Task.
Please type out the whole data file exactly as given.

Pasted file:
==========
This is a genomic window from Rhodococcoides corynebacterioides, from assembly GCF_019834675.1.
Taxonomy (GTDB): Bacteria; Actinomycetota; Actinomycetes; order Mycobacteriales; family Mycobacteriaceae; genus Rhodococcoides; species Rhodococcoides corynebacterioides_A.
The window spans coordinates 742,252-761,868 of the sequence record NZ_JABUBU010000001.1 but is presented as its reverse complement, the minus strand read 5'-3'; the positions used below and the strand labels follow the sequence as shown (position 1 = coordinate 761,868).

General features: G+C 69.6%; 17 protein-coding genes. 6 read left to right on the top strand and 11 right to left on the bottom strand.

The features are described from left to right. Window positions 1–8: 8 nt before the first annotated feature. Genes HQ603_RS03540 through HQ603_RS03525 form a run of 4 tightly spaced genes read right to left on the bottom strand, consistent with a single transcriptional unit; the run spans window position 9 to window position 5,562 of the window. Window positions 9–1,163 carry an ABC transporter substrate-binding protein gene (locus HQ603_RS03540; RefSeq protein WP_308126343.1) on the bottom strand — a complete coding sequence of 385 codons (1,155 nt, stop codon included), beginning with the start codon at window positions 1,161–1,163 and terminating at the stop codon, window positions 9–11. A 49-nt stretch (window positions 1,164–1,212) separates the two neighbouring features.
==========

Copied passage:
This is a genomic window from Rhodococcoides corynebacterioides, from assembly GCF_019834675.1.
Taxonomy (GTDB): Bacteria; Actinomycetota; Actinomycetes; order Mycobacteriales; family Mycobacteriaceae; genus Rhodococcoides; species Rhodococcoides corynebacterioides_A.
The window spans coordinates 742,252-761,868 of the sequence record NZ_JABUBU010000001.1 but is presented as its reverse complement, the minus strand read 5'-3'; the positions used below and the strand labels follow the sequence as shown (position 1 = coordinate 761,868).

General features: G+C 69.6%; 17 protein-coding genes. 6 read left to right on the top strand and 11 right to left on the bottom strand.

The features are described from left to right. Window positions 1–8: 8 nt before the first annotated feature. Genes HQ603_RS03540 through HQ603_RS03525 form a run of 4 tightly spaced genes read right to left on the bottom strand, consistent with a single transcriptional unit; the run spans window position 9 to window position 5,562 of the window. Window positions 9–1,163 carry an ABC transporter substrate-binding protein gene (locus HQ603_RS03540; RefSeq protein WP_308126343.1) on the bottom strand — a complete coding sequence of 385 codons (1,155 nt, stop codon included), beginning with the start codon at window positions 1,161–1,163 and terminating at the stop codon, window positions 9–11. A 49-nt stretch (window positions 1,164–1,212) separates the two neighbouring features.